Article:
The DAC501/DAC502 are our new state of the art D/A Converters with an unprecedented level of sophistication and versatily.
The DAC502 uses a larger frame but else sports the same features as the DAC501. Except for an an additional 4 pin headphone socket at the back of the unit.
With the DAC50x we are creating a new paradigm for what used to be a black box device. A typical D/A Converter is a “set and forget” device. Not so with the DAC50x. It adds a number of interesting signal processing features and sports a variety of digital inputs. Balanced, unbalanced and headphone outputs are provided.
Weiss Engineering has a 30 year history in D/A Converter design. In that time span we have learned a thing or two about converter design. The DAC50x is the essence of our experiences.
The DAC50x uses a stainless steel chassis with a solid 10 mm aluminium front plate.
A powerful non-switching power supply is used. All sensitive voltages have their own regulators which are separated between left and right channels. The result is an analog output free of “digital noise” and channel crosstalk. The power switch activates a semiconductor relay which only switches on or off at zero crossings of the mains voltage. This assures a glitch free power switching. The two mains transformers are toroidal types. Mains voltage selection is done automatically by measuring the mains voltage before power is applied to the rest of the electronics.
An internal high precision / low jitter clock generator is responsible for clocking the D/A converter section. The sampling frequency of that generator is fixed at about 195kHz. The input signals are converted to the 195kHz sampling frequency for optimal signal quality. This scheme also helps significantly in reducing any jitter related effects. All standard sampling frequencies up to 384 kHz plus DSD x64 and x128 are supported.
There are a total of five inputs:
AES/EBU or S/PDIF via XLR, Toslink and RCA sockets
UPnP / DLNA via Ethernet
Accepted formats: PCM 44.1kHz up to 384 kHz, DSD 64x / 128x.
Future formats can be accommodated for via software updates.
- Signal Processing
The DAC50x has a digital signal processing chip built in (DSP).
The following DSP algorithms are currently implemented or implemented soon:
- Room Equalizer – to suppress room modes for a decent bass reproduction.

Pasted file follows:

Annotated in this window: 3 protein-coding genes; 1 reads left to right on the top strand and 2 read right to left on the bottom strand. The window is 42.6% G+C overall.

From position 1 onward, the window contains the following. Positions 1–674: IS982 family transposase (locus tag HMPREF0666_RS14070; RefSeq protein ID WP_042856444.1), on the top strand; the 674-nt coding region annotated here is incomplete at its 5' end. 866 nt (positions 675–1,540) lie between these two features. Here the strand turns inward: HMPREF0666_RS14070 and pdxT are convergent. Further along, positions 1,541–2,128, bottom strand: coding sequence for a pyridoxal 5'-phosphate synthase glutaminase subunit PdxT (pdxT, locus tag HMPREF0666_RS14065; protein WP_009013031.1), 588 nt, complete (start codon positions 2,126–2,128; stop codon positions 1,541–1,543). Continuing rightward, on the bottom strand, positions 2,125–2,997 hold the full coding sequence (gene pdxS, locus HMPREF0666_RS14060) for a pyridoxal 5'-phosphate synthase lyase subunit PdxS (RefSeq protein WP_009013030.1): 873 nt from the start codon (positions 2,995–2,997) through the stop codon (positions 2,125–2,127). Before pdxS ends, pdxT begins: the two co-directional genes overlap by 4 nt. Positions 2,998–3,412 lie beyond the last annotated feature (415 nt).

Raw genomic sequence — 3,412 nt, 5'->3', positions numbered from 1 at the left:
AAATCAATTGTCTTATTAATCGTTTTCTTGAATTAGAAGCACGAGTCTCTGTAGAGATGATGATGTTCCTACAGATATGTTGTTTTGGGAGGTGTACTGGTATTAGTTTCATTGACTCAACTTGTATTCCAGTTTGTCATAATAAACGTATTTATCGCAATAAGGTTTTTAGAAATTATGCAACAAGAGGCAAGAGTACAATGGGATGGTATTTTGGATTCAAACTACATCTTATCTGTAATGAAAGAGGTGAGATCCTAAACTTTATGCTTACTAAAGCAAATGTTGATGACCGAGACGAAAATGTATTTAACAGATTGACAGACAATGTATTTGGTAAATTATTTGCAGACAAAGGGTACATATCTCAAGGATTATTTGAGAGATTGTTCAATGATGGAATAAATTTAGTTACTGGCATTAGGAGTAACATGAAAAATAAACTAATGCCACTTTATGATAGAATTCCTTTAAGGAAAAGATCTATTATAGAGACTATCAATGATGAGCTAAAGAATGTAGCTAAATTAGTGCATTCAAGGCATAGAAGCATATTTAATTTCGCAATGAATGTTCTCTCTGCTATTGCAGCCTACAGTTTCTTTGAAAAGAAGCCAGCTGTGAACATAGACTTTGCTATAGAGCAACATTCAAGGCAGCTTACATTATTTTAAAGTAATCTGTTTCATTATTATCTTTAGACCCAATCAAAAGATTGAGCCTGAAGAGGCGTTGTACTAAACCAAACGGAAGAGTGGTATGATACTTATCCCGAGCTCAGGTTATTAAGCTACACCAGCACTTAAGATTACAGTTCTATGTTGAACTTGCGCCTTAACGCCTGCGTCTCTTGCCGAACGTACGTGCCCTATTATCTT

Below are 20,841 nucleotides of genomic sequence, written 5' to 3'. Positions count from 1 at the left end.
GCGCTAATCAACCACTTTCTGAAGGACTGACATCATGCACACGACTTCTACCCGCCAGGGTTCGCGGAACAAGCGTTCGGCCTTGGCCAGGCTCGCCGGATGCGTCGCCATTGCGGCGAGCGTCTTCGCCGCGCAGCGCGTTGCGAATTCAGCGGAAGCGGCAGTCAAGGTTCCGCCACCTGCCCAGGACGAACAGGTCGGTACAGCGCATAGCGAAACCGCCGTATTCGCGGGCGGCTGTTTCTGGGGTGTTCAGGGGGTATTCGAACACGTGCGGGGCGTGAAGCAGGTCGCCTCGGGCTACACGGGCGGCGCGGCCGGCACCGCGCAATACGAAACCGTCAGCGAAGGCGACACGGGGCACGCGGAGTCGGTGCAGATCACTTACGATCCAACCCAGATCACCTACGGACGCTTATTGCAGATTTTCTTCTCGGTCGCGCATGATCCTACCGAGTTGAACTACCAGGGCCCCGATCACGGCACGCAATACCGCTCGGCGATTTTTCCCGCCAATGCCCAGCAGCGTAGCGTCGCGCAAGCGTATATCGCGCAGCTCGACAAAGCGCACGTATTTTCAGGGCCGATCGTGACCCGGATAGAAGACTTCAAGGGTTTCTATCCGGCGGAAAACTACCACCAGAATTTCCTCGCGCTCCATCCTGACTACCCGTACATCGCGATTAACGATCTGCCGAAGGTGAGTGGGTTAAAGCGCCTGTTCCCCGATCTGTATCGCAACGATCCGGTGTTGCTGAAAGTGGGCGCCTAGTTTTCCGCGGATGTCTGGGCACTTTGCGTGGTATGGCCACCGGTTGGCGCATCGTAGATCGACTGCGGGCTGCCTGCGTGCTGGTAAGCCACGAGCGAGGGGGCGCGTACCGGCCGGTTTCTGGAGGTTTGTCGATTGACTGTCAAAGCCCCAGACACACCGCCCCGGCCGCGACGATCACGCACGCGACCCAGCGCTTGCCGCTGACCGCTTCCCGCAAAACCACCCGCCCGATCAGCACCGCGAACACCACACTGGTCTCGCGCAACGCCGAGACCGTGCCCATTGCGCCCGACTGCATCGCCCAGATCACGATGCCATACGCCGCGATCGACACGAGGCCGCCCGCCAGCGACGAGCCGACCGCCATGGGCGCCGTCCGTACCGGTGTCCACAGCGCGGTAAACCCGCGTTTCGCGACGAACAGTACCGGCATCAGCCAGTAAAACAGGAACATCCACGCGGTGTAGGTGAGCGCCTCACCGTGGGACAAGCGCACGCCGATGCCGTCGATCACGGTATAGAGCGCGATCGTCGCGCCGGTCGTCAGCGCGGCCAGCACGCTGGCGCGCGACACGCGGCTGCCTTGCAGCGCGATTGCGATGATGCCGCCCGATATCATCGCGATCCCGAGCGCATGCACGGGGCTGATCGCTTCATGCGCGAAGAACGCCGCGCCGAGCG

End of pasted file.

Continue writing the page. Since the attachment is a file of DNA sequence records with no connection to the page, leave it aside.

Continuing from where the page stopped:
- Creative Equalizer – a tone control with low boost/cut, high boost/cut and mid boost/cut. Very useful to correct those recordings which do not quite sound right.
- De-Essing – the automatic removal of overly bright sibilances from human voices. The sibilance effect can be more or less pronounced depending on your speakers or room acoustics.
- Constant Volume – adjusts the audio volume (loudness) to a constant value across all tracks played. Useful for “party mode” when the volume control should stay untouched.
- Vinyl Emulation – get that special sonic character of a record player based playback chain. We also employ an emulation of the DMM-CD procedure offered by the Stockfisch label.
- Crosstalk Cancelling (XTC) – for the playback of dummy head recordings or live recordings via speakers for an incredible live sensation. Dummy head recordings usually are listened to via headphones because they only work properly if the left channel goes to the left ear only and the right channel to the right ear only. With speakers this is difficult to achive as the left channel goes to the left and the right ear. But with some clever signal processing of the speaker channels is is possible to suppress the crosstalk, i.e. the audio going from the left speaker to the right ear and vice versa. If that works properly then the recording sounds as if one would be in the space where the recording has taken place. All the reverberation and 3D representation of the sound sources is there.(For speaker based playback only.)
- Out Of Head Localization algorithm – tries to get the music “out of your head” when listening via headphones. The goal is to achieve a similar listening sensation as one gets when listening via speakers.
(For headphone based playback only.)The following DSP algorithms are considered for implementation:
- Roon streaming.
- MQA decoding.
- Two of the latest 32 bit D/A Converter chips are used. Two D/A conversion channels are used per audio channel, resulting in exceptional performance specifications.
Line out unbalanced on RCA connector
Line out balanced on XLR connector
Headphone out on 1/4″ Jack Analogue
For the DAC502: Addtional headphone output on a 4 pin XLR connector.
Discrete output stages for both line and headphone outputs are employed.
The output levels can be set in a coarse manner with 4 steps to adapt for the amplifier or headphone connected. The levels can be set independently for line and headphone outputs.
No sound degrading servo mechanisms are used.
Front panel controls
A rotary encoder knob for changing parameters and for powering the unit on/off.
A touch screen colour LCD display.
An 1/4 inch headphone socket.
An IR receiver
Back panel elements
Analog outputs on XLR and RCA connectors.
Digital inputs on XLR, RCA, TOSLINK, USB, Ethernet connectors.
USB type A connector for various applications.
Mains connector with fuses.
IR Remote Control
Allows to control several functions of the DAC50x, namely:
The input selected for conversion.
The output type, level, muting, absolute polarity.
The DAC50x has a web interface for configuring it via a web browser. The following functions are accessible via the web interface:
Volume and Balance controls.
DSP algorithms configuration.
DSP snapshots configuration.